Albert Einstein’s general theory of relativity
New computer simulation brings black holes to life
Relativity passes another test, this one beyond the Milky Way
Gravitational vortex provides new way to study matter close to a black hole
The European Space Agency’s orbiting XMM-Newton X-ray observatory has proved the existence of a ‘gravitational vortex’ around a black hole. The discovery, aided by NASA’s NuSTAR mission, solves a mystery that has eluded astronomers for more than 30 years and will allow them to map the behaviour of matter very close to black holes.
Seeds of supermassive black holes could be revealed by gravitational waves
Gravitational waves captured by space-based detectors could help identify the origins of supermassive black holes, according to new computer simulations. Durham University’s Institute for Computational Cosmology ran the huge cosmological simulations that can be used to predict the rate at which gravitational waves caused by collisions between the monster black holes might be detected.
NASA balloon mission seeks evidence of cosmological inflation
Now that scientists have confirmed the existence of gravitational waves, a NASA team using a balloon-borne observatory is set to search for a predicted signature of primordial gravitational waves that would prove the infant universe expanded far faster than the speed of light and began growing exponentially almost instantaneously after the Big Bang.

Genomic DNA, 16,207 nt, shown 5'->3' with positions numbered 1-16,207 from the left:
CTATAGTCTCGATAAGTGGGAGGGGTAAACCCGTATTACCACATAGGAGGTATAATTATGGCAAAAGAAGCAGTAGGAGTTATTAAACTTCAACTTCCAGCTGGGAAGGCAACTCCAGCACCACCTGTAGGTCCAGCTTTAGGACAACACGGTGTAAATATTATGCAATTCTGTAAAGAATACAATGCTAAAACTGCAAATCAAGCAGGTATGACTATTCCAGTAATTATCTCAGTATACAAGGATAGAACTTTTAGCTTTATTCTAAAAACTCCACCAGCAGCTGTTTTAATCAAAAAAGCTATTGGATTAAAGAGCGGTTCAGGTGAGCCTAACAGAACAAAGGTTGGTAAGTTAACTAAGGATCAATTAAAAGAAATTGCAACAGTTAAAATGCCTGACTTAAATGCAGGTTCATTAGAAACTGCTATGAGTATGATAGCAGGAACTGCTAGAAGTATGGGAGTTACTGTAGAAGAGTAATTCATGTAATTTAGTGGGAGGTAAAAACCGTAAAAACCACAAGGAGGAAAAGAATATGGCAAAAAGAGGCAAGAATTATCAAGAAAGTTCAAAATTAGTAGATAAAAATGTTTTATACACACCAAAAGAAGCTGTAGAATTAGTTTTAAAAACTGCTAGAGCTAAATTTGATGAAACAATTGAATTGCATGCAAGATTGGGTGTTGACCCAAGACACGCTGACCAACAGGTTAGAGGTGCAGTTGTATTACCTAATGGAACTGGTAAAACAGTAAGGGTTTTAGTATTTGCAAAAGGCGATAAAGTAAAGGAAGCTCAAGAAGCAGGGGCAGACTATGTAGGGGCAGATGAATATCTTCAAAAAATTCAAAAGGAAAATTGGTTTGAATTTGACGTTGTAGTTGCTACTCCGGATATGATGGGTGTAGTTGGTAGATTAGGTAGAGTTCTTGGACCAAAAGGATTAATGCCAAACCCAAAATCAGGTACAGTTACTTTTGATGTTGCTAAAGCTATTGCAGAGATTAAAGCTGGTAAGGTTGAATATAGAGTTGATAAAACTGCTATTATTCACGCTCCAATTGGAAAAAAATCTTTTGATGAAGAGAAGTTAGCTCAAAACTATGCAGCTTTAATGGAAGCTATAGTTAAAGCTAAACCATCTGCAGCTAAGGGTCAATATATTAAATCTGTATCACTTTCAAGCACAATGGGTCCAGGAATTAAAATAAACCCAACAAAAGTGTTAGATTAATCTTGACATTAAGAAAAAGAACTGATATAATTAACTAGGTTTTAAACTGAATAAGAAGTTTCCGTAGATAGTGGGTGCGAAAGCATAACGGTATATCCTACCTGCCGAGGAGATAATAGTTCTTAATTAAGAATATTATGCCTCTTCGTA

Report of first search for visible light associated with gravitational waves
Catastrophic mergers of binary black holes have been shown to generate gravitational waves, but they can also produce brilliant fireworks of light. Now a team of astronomers has used the Dark Energy Camera (DECam) mounted on the 4-metre Blanco Telescope in Chile in the first detailed search for a visible counterpart of a gravitational wave event.
Magnified image of the faintest galaxy from the early universe
Astronomers harnessing the combined power of NASA’s Hubble and Spitzer space telescopes have found the faintest object ever seen in the early universe. It existed about 400 million years after the big bang, 13.8 billion years ago. The new object is comparable in size to the Large Magellanic Cloud (LMC), a diminutive satellite galaxy of our Milky Way.
Celebrating the golden anniversary of black-hole singularities
When a star collapses forming a black hole, a space-time singularity is created wherein the laws of physics no longer work. In 1965, Sir Roger Penrose presented a theorem where he associated that singularity with so-called ”trapped surfaces” that shrink over time. That hypothesis — one of the results of the general theory of relativity — is now celebrating its 50th anniversary.